Sunday, September 26, 2010

TIN HOUSE, CLAY FEET

LEON BLOY, AUTHOR OF PILGRIM OF THE ABSOLUTE
"Every true writer is surely a judge."
After months of work, I recently sent off an essay to a "literary" magazine called Tin House. I didn't want to bother with their pesky online submission protocol, so I went the old-school way: I printed out the 3400-word piece, addressed a manila envelope, and happily walked my little package to the Post Office. 

Last week, my self-addressed stamped envelope came back with a small Xeroxed notice to the following effect:  "Between September 1 and December 30, 2010, Tin House magazine will require writers submitting unsolicited manuscripts to the magazine to include a receipt for a book purchased from a bookstore. Writers who are not able to produce a receipt for a book are encouraged to explain why in 100 words or fewer." 

SAMSON AND THE DONKEY JAW
As you may or may not know, submitting to a literary mag means months of waiting, usually for a rejection, and getting paid, if at all, two or three hundred bucks. I don't mind begging; I don't mind being a slave to literature. But if you want to start a "Buy a Book, Save a Bookstore Campaign," the idea is to make a sacrifice yourself, not to compel a sacrifice from others. I, too, am saddened and perplexed by the rise of "digital" reading, but to blindly go out, buy a book because someone else thinks I should, and submit proof of my purchase to a rag that, in this case at least, has the temerity to hold itself out as on the side of the artist is one place where I must--I will!--draw the line. 

So here's the letter I'm mailing out tomorrow (with a Mother Teresa stamp) to Tin House: 

IN 100 WORDS, WHY I AM NEITHER SUBMITTING A RECEIPT INDICATING THAT I HAVE PURCHASED A BOOK FROM A BOOKSTORE, NOR RE-SUBMITTING MY ESSAY:

Dear Sir/Madam:

I devote my life to writing. I made in the neighborhood of $13,000 last year. In good faith, I submitted my ms. via U.S. Mail. I walked to the P.O. You used my 44-cent stamp to tell me that I had to buy a book. I am too poor to buy a book. I’m also well able to make my own decisions about how to spend my money and how to support literature. Here’s an idea: why don’t you pledge to buy a book from every writer who takes the months of work required to write, edit, polish and submit an essay?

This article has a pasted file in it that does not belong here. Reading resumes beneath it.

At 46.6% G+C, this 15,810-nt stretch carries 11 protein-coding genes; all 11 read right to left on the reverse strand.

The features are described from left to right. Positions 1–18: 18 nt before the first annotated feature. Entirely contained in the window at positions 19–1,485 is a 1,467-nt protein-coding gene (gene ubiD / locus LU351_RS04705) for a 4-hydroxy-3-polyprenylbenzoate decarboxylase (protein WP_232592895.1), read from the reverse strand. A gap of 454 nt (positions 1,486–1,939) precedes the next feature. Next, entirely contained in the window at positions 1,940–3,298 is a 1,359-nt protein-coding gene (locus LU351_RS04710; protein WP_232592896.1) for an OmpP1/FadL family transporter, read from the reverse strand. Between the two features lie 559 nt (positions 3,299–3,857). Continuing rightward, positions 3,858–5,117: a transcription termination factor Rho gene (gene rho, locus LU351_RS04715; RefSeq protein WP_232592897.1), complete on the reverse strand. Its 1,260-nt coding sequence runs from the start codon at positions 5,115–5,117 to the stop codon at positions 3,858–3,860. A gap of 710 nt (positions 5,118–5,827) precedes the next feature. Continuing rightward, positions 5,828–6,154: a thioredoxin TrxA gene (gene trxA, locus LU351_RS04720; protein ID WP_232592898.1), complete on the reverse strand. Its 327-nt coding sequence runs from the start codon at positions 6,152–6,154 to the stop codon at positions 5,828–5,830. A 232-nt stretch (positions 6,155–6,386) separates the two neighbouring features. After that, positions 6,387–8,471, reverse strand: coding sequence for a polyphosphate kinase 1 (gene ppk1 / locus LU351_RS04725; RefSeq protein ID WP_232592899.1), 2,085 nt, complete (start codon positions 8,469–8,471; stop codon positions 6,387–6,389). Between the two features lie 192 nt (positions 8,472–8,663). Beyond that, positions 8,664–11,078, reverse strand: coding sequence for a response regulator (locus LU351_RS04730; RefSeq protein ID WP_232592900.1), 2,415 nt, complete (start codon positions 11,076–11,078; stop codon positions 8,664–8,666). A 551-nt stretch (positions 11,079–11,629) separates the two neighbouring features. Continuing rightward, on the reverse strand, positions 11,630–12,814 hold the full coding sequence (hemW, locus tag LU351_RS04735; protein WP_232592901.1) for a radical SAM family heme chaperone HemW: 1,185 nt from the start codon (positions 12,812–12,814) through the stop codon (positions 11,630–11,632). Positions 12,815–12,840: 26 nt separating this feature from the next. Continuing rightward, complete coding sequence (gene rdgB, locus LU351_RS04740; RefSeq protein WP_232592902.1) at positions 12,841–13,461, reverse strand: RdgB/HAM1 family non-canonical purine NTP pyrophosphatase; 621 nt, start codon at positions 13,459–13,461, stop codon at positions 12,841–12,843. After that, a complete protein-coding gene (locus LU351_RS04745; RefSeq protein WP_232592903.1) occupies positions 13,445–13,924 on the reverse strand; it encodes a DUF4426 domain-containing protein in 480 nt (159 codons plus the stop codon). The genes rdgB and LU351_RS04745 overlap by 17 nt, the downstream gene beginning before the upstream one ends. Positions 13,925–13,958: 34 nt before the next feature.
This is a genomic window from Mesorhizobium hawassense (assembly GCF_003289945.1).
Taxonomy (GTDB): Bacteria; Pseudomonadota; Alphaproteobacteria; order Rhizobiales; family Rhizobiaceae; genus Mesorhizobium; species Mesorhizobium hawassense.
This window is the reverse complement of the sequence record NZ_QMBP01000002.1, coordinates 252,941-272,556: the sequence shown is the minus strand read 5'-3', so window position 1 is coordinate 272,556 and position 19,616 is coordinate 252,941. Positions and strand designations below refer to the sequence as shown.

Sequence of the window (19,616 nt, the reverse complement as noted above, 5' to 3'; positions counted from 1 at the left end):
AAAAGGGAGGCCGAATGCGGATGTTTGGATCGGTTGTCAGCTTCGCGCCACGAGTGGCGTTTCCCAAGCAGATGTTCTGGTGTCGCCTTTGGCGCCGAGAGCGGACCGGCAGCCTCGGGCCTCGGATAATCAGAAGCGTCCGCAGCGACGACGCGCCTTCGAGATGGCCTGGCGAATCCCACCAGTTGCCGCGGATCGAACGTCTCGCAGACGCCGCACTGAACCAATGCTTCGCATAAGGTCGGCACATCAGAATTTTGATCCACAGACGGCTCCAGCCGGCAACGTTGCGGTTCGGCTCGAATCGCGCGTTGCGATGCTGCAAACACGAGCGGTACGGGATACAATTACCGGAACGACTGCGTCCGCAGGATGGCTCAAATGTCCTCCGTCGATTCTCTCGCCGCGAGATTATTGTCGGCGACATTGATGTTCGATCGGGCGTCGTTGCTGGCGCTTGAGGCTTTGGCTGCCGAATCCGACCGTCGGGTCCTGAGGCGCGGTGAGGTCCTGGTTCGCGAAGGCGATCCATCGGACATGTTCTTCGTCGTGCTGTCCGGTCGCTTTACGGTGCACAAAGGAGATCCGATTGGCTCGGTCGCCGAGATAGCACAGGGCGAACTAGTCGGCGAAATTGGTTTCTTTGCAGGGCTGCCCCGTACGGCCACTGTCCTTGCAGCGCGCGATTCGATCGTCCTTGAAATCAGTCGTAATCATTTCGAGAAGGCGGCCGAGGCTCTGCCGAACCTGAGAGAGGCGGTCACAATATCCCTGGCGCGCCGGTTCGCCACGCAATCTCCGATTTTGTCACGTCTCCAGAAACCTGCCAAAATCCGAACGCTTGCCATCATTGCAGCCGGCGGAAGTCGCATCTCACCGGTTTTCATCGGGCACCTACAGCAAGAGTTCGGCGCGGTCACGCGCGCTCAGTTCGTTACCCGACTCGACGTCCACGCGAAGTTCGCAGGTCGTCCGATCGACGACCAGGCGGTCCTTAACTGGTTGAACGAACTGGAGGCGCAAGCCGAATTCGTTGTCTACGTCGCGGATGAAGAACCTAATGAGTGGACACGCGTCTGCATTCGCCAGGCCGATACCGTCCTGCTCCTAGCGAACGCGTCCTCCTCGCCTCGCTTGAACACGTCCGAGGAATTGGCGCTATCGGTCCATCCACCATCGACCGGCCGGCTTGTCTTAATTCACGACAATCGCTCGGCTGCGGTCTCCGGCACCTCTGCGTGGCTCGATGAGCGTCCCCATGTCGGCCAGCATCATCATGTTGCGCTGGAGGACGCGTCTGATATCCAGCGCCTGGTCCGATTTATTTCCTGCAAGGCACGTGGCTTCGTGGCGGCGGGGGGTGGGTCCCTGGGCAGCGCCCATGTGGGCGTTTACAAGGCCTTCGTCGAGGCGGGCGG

Sincerely,

Heather King

And as my ex-husband Tim would say: So there, March Hare!!



6 comments:

  1. Close to ten years ago, I had a subscription to Tin House, read a couple issues, and was so put off by its pretentious tone I wrote in the margins of each piece exactly how it irritated me and sent it back to them with a cancellation request. I know it was pretty arrogant of me to do that and certainly made no impact, but it was such a catharsis. It sounds as though not much has changed with Tin House in the past few years.

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  2. Your elegant act of rebellion made my morning. So much for Tin Horn -- I mean, Tin House.

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  3. how about tin ear? tin man?...hard heart?....

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  4. Not on your tin-type!

    I like your riposte: elegant and pithy. And true confessions - my wife owns a kindle, loves it to pieces, and totes it around all the time. In our case this doesn't mean the demise of the physical book; we spend so much time and spare coin at various bookstores that we ought to pay rent, and we don't have bookshelves enough to hold the stuff.

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  5. Well, I'm more interested in supporting authors if I'm going to support anyone. And I don't have a lot of money for luxuries like real books. So, when I was looking on Amazon for Parched, I saw that I could buy the Kindle version (for my tablet PC with the Kindle app on it) or I could buy a used book. Or I could buy a NEW "real book" for more money than both. I thought: "Well, Heather isn't going to make anything if I buy a used book, but I can save money by buying the Kindle version, and probably Heather will make something on that." (Unless you were paid a flat fee, in which case it doesn't matter what I buy) (But then, if people are only buying used books, the publisher isn't going to see as many sales, and they might be less likely to buy a new manuscript from you, so again, either a new book or a Kindle book is going to be more helpful, I think)

    Anyway, to make a long comment not too, too long, I love being able to carry a library with me on my tablet PC, and if I'm not getting free books from Gutenberg, I like to get a Kindle book so I can hope to be helping the author while saving a little money.

    That said, Tin House's return letter was very annoying and very much of the current PC attitude of "we'll tell you what is right." Your response was just the ticket!

    I've only had two religious pamphlets published, so I've had some experience with the letters from publishers. Rejection, if anything. Such a letter would have annoyed the hell out of me.

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